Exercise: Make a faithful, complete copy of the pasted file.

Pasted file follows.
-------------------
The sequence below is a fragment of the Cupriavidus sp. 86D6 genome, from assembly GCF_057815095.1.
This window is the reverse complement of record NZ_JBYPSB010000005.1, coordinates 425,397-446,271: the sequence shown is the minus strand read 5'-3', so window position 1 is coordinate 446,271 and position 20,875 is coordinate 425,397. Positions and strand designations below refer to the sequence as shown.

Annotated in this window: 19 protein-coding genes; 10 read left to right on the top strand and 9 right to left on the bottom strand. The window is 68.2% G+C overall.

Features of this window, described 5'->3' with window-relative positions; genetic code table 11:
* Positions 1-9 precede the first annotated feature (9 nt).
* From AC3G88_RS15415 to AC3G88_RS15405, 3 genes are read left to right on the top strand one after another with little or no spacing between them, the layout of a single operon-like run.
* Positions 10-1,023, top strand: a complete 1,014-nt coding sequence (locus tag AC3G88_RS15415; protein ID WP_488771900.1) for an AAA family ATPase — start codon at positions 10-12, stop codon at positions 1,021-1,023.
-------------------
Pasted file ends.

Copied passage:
The sequence below is a fragment of the Cupriavidus sp. 86D6 genome, from assembly GCF_057815095.1.
This window is the reverse complement of record NZ_JBYPSB010000005.1, coordinates 425,397-446,271: the sequence shown is the minus strand read 5'-3', so window position 1 is coordinate 446,271 and position 20,875 is coordinate 425,397. Positions and strand designations below refer to the sequence as shown.

Annotated in this window: 19 protein-coding genes; 10 read left to right on the top strand and 9 right to left on the bottom strand. The window is 68.2% G+C overall.

Features of this window, described 5'->3' with window-relative positions; genetic code table 11:
* Positions 1-9 precede the first annotated feature (9 nt).
* From AC3G88_RS15415 to AC3G88_RS15405, 3 genes are read left to right on the top strand one after another with little or no spacing between them, the layout of a single operon-like run.
* Positions 10-1,023, top strand: a complete 1,014-nt coding sequence (locus tag AC3G88_RS15415; protein ID WP_488771900.1) for an AAA family ATPase — start codon at positions 10-12, stop codon at positions 1,021-1,023.